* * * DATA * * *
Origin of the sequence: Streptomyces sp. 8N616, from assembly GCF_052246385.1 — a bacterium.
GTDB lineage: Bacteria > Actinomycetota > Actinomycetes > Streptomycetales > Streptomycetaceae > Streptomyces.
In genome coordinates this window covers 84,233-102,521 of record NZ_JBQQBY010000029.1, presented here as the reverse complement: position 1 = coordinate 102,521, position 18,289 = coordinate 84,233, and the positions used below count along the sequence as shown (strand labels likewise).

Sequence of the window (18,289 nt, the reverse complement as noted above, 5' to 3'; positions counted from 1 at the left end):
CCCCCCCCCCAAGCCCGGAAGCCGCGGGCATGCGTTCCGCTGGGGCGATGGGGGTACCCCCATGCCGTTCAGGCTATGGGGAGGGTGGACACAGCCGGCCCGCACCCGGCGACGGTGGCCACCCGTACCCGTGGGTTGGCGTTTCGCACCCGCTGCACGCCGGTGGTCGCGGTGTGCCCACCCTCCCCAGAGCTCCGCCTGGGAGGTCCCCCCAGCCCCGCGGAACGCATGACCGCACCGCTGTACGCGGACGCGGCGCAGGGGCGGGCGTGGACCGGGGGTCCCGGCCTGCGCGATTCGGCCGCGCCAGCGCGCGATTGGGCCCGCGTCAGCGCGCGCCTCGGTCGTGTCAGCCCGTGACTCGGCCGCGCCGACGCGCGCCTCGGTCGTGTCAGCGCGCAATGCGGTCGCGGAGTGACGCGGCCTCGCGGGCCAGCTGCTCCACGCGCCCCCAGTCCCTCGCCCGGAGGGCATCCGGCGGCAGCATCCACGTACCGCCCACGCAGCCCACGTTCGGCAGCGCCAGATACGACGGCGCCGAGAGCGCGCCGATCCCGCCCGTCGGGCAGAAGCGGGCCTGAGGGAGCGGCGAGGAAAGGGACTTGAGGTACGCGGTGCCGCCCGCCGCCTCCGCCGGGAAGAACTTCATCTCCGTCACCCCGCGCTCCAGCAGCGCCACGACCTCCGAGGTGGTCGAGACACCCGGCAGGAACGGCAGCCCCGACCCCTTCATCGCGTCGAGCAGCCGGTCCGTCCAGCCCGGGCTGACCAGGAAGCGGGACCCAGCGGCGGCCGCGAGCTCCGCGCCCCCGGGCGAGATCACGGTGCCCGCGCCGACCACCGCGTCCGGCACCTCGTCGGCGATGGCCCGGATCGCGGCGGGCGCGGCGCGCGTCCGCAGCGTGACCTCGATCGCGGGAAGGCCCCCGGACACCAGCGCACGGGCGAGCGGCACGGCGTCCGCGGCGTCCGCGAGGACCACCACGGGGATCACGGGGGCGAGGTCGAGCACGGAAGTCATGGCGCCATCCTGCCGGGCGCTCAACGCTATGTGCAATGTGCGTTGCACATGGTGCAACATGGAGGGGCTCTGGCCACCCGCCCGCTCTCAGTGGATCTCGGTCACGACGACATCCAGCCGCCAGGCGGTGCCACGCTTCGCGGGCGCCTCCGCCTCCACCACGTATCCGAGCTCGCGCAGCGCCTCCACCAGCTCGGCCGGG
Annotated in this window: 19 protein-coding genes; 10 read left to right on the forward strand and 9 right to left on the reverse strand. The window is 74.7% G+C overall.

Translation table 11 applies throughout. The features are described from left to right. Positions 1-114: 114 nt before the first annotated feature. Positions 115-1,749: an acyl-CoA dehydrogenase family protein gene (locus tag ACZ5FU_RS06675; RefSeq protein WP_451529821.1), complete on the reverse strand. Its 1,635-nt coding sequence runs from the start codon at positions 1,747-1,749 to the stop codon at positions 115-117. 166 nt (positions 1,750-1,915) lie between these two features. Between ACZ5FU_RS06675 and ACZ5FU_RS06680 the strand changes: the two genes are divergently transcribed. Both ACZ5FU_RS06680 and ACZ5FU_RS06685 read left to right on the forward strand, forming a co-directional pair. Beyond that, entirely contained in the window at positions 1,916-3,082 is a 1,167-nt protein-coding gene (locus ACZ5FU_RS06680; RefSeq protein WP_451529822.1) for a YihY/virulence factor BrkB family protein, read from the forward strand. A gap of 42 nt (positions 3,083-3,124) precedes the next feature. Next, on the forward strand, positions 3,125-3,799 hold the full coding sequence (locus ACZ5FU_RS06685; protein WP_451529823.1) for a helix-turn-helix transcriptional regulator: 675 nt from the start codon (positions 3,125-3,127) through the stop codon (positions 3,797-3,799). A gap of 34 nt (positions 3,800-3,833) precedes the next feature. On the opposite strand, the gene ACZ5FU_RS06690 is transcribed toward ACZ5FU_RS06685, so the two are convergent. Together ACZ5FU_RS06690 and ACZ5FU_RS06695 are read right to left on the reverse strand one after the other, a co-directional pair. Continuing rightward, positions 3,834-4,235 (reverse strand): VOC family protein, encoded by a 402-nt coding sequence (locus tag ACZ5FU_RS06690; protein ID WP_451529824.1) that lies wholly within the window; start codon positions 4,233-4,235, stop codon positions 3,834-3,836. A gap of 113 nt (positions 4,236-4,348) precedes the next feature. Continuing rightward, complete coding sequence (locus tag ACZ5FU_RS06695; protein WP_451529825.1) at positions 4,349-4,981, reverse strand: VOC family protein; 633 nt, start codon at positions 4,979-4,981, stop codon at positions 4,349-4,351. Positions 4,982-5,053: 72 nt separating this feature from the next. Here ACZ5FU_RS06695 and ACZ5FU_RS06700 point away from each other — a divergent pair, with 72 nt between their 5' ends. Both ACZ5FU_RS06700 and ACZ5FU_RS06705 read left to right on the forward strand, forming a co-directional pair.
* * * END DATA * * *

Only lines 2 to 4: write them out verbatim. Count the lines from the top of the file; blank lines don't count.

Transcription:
GTDB lineage: Bacteria > Actinomycetota > Actinomycetes > Streptomycetales > Streptomycetaceae > Streptomyces.
In genome coordinates this window covers 84,233-102,521 of record NZ_JBQQBY010000029.1, presented here as the reverse complement: position 1 = coordinate 102,521, position 18,289 = coordinate 84,233, and the positions used below count along the sequence as shown (strand labels likewise).

Sequence of the window (18,289 nt, the reverse complement as noted above, 5' to 3'; positions counted from 1 at the left end):